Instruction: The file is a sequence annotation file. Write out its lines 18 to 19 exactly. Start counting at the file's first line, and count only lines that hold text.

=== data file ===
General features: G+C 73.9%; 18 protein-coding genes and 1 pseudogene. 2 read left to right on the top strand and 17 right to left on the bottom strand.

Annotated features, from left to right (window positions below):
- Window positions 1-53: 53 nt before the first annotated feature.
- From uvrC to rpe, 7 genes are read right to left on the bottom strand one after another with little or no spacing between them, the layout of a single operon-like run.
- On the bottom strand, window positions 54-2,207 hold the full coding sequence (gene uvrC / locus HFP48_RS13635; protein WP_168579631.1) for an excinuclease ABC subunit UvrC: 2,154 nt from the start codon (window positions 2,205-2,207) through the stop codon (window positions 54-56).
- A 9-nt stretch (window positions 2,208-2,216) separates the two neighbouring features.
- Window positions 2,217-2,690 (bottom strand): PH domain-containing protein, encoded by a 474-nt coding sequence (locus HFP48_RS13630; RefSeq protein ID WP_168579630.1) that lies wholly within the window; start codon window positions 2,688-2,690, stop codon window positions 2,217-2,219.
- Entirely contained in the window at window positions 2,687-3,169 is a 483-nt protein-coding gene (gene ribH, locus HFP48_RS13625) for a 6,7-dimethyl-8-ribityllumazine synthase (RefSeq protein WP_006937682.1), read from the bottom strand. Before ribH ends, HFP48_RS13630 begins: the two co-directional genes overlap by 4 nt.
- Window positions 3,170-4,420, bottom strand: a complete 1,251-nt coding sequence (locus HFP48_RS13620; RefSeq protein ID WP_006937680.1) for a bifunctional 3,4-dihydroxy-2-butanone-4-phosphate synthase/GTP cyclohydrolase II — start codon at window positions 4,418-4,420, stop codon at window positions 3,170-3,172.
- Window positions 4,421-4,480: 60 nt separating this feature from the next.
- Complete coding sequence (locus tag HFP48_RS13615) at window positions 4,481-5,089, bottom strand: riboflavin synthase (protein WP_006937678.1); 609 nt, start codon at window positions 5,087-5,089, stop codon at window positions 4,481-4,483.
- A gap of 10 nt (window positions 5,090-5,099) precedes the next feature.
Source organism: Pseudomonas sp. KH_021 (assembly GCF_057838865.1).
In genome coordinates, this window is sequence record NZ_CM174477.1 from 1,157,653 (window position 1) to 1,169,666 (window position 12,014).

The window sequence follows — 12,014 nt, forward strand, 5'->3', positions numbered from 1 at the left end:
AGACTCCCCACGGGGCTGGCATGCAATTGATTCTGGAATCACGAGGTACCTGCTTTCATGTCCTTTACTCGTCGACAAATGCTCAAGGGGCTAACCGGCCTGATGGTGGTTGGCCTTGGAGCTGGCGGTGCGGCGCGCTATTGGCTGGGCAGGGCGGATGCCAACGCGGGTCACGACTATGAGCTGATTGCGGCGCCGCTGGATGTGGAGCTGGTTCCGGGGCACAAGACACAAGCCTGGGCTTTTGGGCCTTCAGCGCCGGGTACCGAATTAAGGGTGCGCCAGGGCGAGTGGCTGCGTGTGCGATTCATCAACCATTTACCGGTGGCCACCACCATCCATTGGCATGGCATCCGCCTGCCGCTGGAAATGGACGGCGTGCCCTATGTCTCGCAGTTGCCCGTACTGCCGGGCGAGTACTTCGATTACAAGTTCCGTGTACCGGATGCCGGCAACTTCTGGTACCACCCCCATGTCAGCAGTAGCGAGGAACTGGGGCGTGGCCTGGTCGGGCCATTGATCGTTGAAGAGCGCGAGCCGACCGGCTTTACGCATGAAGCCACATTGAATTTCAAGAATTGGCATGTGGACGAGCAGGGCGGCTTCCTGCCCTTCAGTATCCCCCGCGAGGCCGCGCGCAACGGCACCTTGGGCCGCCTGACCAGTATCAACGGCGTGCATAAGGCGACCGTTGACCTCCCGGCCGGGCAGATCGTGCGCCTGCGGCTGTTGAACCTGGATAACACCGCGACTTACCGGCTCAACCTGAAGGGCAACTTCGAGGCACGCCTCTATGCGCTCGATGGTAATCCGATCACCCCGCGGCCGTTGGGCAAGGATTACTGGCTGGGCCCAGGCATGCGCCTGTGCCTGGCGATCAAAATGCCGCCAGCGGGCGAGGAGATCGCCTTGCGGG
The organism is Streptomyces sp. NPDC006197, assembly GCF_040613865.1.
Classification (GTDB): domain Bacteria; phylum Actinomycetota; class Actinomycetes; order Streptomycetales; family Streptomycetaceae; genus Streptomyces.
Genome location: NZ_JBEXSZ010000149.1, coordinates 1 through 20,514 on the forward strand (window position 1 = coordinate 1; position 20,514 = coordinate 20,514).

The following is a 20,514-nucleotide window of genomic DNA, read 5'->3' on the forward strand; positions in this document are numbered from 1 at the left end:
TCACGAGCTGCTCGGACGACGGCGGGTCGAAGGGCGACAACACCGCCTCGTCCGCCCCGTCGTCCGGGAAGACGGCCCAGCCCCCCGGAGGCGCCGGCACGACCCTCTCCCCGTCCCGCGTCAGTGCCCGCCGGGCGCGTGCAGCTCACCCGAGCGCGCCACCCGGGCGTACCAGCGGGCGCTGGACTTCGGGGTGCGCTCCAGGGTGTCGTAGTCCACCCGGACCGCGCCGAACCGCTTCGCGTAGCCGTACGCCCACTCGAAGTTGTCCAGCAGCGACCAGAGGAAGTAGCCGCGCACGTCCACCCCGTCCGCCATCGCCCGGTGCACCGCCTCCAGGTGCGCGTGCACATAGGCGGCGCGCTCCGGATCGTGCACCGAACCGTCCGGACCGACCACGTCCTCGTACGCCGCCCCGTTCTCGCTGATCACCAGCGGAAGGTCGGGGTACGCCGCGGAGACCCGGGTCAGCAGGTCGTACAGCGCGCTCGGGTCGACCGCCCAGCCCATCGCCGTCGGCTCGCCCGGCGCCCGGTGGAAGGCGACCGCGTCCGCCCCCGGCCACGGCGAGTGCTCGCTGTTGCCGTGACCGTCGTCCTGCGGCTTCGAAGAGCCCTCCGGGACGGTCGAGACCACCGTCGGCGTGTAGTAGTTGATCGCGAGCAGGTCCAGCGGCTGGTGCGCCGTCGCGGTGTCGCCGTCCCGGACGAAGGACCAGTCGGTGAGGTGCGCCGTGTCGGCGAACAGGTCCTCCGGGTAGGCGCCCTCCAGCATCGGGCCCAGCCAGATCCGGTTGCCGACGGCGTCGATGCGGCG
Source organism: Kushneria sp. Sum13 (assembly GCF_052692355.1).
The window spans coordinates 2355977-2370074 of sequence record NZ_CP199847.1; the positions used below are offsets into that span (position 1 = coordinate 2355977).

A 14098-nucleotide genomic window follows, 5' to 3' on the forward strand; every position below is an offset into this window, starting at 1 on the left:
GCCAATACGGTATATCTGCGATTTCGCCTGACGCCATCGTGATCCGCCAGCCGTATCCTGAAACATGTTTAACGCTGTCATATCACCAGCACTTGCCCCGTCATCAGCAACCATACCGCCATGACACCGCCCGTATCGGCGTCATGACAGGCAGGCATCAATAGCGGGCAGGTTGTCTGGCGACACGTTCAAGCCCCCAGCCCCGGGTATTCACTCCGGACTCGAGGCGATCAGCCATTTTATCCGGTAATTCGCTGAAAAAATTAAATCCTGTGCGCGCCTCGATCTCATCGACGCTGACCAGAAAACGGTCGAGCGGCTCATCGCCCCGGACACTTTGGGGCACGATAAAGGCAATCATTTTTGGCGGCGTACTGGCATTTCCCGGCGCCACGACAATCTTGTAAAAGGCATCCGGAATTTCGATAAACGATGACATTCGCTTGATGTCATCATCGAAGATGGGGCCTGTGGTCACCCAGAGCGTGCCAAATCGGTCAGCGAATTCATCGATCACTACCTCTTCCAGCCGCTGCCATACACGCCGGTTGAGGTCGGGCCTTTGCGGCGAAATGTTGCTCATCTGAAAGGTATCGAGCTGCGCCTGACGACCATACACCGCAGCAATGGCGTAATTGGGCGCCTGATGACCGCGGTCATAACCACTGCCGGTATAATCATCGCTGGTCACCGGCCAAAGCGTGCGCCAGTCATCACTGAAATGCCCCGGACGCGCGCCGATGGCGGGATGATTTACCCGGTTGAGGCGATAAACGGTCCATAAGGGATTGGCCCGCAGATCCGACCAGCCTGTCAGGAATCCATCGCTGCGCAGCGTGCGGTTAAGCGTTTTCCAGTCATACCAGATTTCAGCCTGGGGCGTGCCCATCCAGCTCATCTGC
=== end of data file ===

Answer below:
Classification (GTDB): domain Bacteria; phylum Actinomycetota; class Actinomycetes; order Streptomycetales; family Streptomycetaceae; genus Streptomyces.
Genome location: NZ_JBEXSZ010000149.1, coordinates 1 through 20,514 on the forward strand (window position 1 = coordinate 1; position 20,514 = coordinate 20,514).